The Ryan Tannehill debate has done nothing but gain steam among Chiefs fans since GM Scott Pioli and Head Coach Romeo Crennel held their annual pre-draft press conference.
Quarterback talk dominated the discussion and Pioli re-iterated the team’s draft philosophy when it comes to selecting the game’s most important position.
“Ultimately, I think every year, if possible, we’d like to find a way to draft a quarterback because it’s just good business and its smart business,” Pioli said. “Now, who that is, when we do it, how we do it, you never know.”
Prior to Pioli’s arrival, the Chiefs had used just two draft picks on quarterbacks from 1998-2008.
Since then, two quarterbacks have been involved in Pioli’s three drafts with the team –
Of course, the franchise hasn’t dedicated a first-round pick toward a quarterback in 29 years. Todd Blackledge, who was selected seventh overall in 1983, is the most recent first-round quarterback drafted by Kansas City.
The only positions with longer first-round draft draughts are kicker and punter.
“If you get a good player at that position and you develop him and if you’re set at that position, you can move that player,” Pioli said. “They have a lot of value around the league, as long as you pick the right one.”
So the multi-million dollar surrounding the Chiefs 2012 Draft is whether or not the front office believes Ryan Tannehill truly is, “the right one?”
Before forming your own opinion, consider this.
“In the last eight drafts, there have been 23 quarterbacks taken in the first round; 15 of them are starters,” NFL Network draft guru Mike Mayock said in a conference call this week. “In that same time frame there have been 82 quarterbacks drafted in rounds two through seven. Out of those 82, seven have become starters.”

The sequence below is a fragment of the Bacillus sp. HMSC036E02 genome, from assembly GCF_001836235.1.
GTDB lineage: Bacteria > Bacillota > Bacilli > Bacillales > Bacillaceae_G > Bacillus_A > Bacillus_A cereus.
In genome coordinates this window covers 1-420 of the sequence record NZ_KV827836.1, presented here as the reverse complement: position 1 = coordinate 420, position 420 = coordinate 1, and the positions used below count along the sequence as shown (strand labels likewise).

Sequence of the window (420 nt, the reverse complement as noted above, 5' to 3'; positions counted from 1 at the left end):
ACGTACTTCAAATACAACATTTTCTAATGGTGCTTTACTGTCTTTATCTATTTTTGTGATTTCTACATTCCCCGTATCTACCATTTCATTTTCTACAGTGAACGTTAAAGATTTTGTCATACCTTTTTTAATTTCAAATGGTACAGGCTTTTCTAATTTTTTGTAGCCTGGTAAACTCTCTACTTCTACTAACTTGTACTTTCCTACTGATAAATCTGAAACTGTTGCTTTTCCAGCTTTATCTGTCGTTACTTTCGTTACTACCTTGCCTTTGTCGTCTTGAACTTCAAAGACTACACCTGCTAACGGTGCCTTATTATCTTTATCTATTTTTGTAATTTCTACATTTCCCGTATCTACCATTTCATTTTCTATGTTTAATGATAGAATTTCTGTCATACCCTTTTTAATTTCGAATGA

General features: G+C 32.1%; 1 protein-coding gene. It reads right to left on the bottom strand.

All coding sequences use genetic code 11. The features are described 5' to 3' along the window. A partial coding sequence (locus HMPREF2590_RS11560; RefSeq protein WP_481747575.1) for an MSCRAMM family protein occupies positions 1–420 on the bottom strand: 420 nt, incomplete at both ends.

Ironically, the Chiefs roster two quarterbacks who fall outside the trend.
Over the last eight drafts, Cassel is in the 8.5% of current starting quarterbacks not drafted in the first round. Cassel was the 230th overall pick in the 2005 NFL Draft.
Interesting enough, Ryan Fitzpatrick was the only quarterback chosen later than Cassel in ’05 Draft (250th overall) and he fits into the 8.5% as well.
“From a statistical perspective, you've got less than a 10% chance of drafting a starting quarterback outside of the first round,” Mayock said. “So I think what's happening in this quarterback-driven league is we are getting a frenzy towards these top guys and it's pushing value up.”
Four quarterbacks were taken in the first round of last year’s draft, which was the initial draft operating under the new CBA’s rookie wage scale (though GMs technically didn’t know the specifics of the wage scale in advance).
Selecting four quarterbacks in the first round of a draft isn’t unheard of (five were selected in the opening round of the 1999 NFL Draft), but the new CBA is blurring traditional rules for selecting quarterbacks.
Rarely would a team have previously considered using a top-15 pick on a developmental quarterback, but the average draft slot of the position seems to be inflating.
“It's intriguing to look at this and go, [Andrew] Luck and [Robert] Griffin, how good is [Ryan] Tannehill; if you take him at face value today with 19 starts, he shouldn't be a Top-10 pick,” Mayock said.
“He's got a lot of potential, I love the kid, I love his work ethic, I love his potential but he shouldn't be a Top-10 pick. Maybe not a Top-15 or 20 pick. But, in today's NFL, there's a good chance he will be.”
The values are getting pushed up. Drafting a quarterback now comes with a new set of rules.
While the debate surrounding Tannehill will no doubt continue, the Chiefs must answer just one question if he’s still on the board when the 11th pick rolls around.
Is Ryan Tannehill a franchise quarterback?
Third QB taken in the first round since 1990
|2009||17th||Josh Freeman||Kansas State||Buccaneers|
|2004||11th||Ben Roethlisberger||Miami (OH)||Steelers|